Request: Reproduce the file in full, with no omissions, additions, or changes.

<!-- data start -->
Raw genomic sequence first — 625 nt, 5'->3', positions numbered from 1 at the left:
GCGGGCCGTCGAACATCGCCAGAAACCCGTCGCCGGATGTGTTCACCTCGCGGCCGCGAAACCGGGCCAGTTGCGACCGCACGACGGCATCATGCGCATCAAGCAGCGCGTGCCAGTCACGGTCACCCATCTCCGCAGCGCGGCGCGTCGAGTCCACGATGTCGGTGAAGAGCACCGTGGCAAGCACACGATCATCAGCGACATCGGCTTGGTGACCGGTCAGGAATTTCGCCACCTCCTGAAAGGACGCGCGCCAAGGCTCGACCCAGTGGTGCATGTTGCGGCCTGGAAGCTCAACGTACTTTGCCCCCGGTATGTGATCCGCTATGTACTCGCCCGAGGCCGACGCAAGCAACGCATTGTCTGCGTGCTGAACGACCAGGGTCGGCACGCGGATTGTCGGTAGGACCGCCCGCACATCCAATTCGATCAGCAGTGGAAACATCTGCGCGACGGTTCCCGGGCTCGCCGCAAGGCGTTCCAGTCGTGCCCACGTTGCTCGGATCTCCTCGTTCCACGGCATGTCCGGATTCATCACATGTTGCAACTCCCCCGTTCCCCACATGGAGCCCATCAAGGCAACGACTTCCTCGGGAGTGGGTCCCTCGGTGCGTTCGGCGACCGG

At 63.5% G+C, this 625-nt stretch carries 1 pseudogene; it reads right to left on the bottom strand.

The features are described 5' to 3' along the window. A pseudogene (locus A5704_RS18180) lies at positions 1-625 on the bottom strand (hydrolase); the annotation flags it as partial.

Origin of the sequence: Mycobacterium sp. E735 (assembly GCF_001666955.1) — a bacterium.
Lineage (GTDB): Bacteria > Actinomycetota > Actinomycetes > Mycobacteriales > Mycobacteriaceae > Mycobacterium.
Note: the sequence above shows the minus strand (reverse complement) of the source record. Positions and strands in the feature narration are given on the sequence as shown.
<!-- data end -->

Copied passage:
Raw genomic sequence first — 625 nt, 5'->3', positions numbered from 1 at the left:
GCGGGCCGTCGAACATCGCCAGAAACCCGTCGCCGGATGTGTTCACCTCGCGGCCGCGAAACCGGGCCAGTTGCGACCGCACGACGGCATCATGCGCATCAAGCAGCGCGTGCCAGTCACGGTCACCCATCTCCGCAGCGCGGCGCGTCGAGTCCACGATGTCGGTGAAGAGCACCGTGGCAAGCACACGATCATCAGCGACATCGGCTTGGTGACCGGTCAGGAATTTCGCCACCTCCTGAAAGGACGCGCGCCAAGGCTCGACCCAGTGGTGCATGTTGCGGCCTGGAAGCTCAACGTACTTTGCCCCCGGTATGTGATCCGCTATGTACTCGCCCGAGGCCGACGCAAGCAACGCATTGTCTGCGTGCTGAACGACCAGGGTCGGCACGCGGATTGTCGGTAGGACCGCCCGCACATCCAATTCGATCAGCAGTGGAAACATCTGCGCGACGGTTCCCGGGCTCGCCGCAAGGCGTTCCAGTCGTGCCCACGTTGCTCGGATCTCCTCGTTCCACGGCATGTCCGGATTCATCACATGTTGCAACTCCCCCGTTCCCCACATGGAGCCCATCAAGGCAACGACTTCCTCGGGAGTGGGTCCCTCGGTGCGTTCGGCGACCGG

At 63.5% G+C, this 625-nt stretch carries 1 pseudogene; it reads right to left on the bottom strand.

The features are described 5' to 3' along the window. A pseudogene (locus A5704_RS18180) lies at positions 1-625 on the bottom strand (hydrolase); the annotation flags it as partial.

Origin of the sequence: Mycobacterium sp. E735 (assembly GCF_001666955.1) — a bacterium.
Lineage (GTDB): Bacteria > Actinomycetota > Actinomycetes > Mycobacteriales > Mycobacteriaceae > Mycobacterium.
Note: the sequence above shows the minus strand (reverse complement) of the source record. Positions and strands in the feature narration are given on the sequence as shown.